Facets of glassmaking

Two catalogues on the work of Powell and Sons of Whitefriars


The Whitefriars glasshouse, under the ownership of the Powell family, was far and away the most innovative and design-conscious glasshouse in England.

The1987/8 Museum of London exhibition of Powell glass made at the Whitefriars glasshouse, first in the Fleet Street area of London and then in Wealdstone, confirmed this fact and revealed how pitifully meagre the published literature on this glasshouse is.

Much archive material concerning the two factories survives, as the Museum of London was able to acquire papers, photographs, catalogues and design books when Whitefriars finally closed in 1980. Until now this archive, amounting to many thousand items, has remained almost entirely unpublished and virtually inaccessible to the general public.

In 1994, Lesley Jackson, the energetic Keeper of Art (Collections) at Manchester City Art Galleries decided that, with the availability of a large private collection of Whitefriars glass, she could continue her mission of bringing twentieth-century artefacts to the public’s attention (Whitefriars’ heyday was the century from 1865 to 1965). So an exhibition was conceived and a catalogue proposed.

In a spirit of competition, the Museum of London realised they must now do what they did not do in 1988 and publish. The result is two fine, complementary books. The London book written by the museum staff is a lavish publication, superbly illustrated and worthy of the grandest coffee table, undoubtedly subsidised despite its £50 price-tag.

The first 150 pages give a history of the factory from 1834, when James Powell, a London wine merchant, first bought it as a going concern, all the way through to its closure in 1980. This is comprehensive, readable and full of illustrations, both of this glassware in full-page colour and historical photographs in black and white. The Powells, like most glassmakers were keen on photography for recording factory, showrooms and products.

The next sixty pages are a miscellany of factory photographs, details of the workforce and personal memoirs. Then follow 140 pages of facsimiles from design books and catalogues giving a very fair and representative selection of the company’s productions, ranging from early bound books with hand-drawn illustrations, through to their last catalogue in 1978. The book would be an important addition to any glass related library for this section alone. Finally, for the record, the contents of the museum archive is listed.

The Manchester book has been more economically produced, sponsorship being hard to find in the mid-1990s. It is soft back, the print is small and dense and the illustrations are tiny. However, this book illustrates around 800 items in colour, whereas the London book illustrates around 150, and it also reproduces copiously in black and white from contemporary publications.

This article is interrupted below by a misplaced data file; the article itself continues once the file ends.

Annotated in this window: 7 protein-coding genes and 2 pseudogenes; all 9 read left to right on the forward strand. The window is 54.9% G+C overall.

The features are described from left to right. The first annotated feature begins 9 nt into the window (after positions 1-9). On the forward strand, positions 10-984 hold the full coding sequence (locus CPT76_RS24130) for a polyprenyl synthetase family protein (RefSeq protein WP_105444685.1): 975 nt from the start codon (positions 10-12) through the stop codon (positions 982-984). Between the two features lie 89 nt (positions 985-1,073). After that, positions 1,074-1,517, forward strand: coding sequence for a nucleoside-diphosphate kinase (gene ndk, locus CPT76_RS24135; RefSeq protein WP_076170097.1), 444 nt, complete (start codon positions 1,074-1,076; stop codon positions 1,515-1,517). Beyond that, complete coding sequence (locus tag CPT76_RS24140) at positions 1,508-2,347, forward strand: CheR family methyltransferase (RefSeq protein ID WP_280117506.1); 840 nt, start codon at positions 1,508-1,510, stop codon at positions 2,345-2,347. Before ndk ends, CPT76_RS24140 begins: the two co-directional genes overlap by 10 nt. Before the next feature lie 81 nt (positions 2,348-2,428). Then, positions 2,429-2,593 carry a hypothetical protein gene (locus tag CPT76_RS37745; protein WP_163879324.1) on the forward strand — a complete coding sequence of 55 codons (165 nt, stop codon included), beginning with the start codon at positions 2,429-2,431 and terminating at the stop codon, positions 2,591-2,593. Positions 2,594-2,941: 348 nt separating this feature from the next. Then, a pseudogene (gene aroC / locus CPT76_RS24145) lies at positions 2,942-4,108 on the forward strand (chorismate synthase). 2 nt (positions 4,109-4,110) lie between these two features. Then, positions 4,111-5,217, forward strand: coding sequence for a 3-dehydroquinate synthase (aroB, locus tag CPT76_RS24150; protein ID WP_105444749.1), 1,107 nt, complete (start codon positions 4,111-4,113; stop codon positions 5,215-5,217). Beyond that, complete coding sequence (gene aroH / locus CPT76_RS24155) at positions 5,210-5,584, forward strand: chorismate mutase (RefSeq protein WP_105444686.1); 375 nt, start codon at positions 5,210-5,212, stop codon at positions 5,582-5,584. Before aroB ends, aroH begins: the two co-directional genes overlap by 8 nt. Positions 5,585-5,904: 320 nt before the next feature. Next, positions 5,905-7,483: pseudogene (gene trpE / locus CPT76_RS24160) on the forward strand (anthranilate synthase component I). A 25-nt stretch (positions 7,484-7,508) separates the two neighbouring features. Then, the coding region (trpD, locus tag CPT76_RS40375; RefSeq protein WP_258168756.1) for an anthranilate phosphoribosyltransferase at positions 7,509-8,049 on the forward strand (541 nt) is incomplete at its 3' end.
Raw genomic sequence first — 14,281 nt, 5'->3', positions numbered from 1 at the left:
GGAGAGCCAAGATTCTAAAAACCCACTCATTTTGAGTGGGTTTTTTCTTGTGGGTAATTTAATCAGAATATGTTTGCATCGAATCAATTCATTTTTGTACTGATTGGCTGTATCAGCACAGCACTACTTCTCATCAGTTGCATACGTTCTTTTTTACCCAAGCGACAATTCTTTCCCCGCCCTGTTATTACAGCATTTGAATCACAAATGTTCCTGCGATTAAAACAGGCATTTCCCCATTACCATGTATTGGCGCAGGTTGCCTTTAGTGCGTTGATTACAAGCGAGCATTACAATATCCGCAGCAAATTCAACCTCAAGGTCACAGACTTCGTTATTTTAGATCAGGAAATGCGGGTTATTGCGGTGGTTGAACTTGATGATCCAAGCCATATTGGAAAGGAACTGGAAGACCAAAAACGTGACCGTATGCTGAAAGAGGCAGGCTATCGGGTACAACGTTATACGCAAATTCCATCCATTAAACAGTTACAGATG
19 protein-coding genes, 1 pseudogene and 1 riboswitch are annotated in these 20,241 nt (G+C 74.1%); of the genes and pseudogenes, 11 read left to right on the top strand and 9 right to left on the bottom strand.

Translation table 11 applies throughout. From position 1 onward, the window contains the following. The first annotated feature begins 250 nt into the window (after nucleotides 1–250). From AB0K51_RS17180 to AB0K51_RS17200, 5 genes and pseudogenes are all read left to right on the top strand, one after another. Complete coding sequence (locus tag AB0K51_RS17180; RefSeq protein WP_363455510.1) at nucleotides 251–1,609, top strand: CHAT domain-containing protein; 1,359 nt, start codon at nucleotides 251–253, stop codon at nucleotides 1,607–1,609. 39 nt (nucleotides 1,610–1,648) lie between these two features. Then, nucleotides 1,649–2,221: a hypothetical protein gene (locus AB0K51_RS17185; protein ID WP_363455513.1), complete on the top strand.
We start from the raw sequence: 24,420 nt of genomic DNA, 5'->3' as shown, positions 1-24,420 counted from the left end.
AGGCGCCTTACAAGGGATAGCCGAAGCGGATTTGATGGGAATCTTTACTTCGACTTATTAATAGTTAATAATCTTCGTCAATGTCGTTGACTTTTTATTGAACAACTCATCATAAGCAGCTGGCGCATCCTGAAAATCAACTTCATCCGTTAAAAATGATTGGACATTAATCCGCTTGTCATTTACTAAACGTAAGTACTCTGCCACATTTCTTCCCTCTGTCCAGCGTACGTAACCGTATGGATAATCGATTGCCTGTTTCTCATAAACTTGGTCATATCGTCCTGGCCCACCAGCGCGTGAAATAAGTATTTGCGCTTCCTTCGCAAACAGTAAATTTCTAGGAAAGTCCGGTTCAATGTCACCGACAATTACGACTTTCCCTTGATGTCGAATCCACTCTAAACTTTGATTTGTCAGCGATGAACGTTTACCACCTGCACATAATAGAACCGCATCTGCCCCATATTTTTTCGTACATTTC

The writers in this book are more concerned to put Whitefriars in its historical context. Peter Rose has written about the design ethic of the nineteenth century, Lisa Kent covers the design influence of Venetian and Roman glass, while Judy Rudoe from the British Museum covers the influence of other historical glass. Judy Rudoe then discusses Powell’s “Avant Garde” glass before 1914, with Lesley Jackson finishing with the period between 1920 and 1980. The Manchester book illustrates all the glass in the accompanying exhibition except for the items borrowed from the London Museum; these are largely illustrated in their own volume.

The exhibition, which opened on 27 January in the Manchester City Art Galleries and continues until 30 June 1996, is an eye-opener for anyone who thought that British glass is without interest.

Over 1,000 items are well-lit and displayed in four large galleries. The first gallery is full of chaste design for the disciples of William Morris and members of the Fabian Society. Examples follow inspired by the Romans and Venetians. Gay young flappers could dance the Charleston in Gallery III to “streaky” vases of the 1920s and 1930s, while punks, in Gallery IV, would empathise with “drunken bricklayer” vases or vases decorated with “random strapping” produced in the late 1970s. This is an exhibition that shows that serious need not mean dull.

One caveat should be made: plagiarism was rife in the glass industry, Birmingham and Stourbridge were soon producing Powell lookalikes and this fact is barely mentioned in either book or exhibition. Beware of Powell “wannabees” appearing in minor antique shows throughout the world.

Wendy Evans, Catherine Ross and Alex Werner, Whitefriars Glass. James Powell & Sons of London (Museum of London, 1995), 416 pp. 500 b/w 120 col. ills. £50 ISBN 0 904818 56X

Lesley Jackson, ed, Whitefriars Glass. the art of James Powell & Sons (Richard Dennis, Shepton Beauchamp, Somerset, 1995), 160 pp. 250 b/w 150 col. ills. £30 ISBN 0 903685 40X


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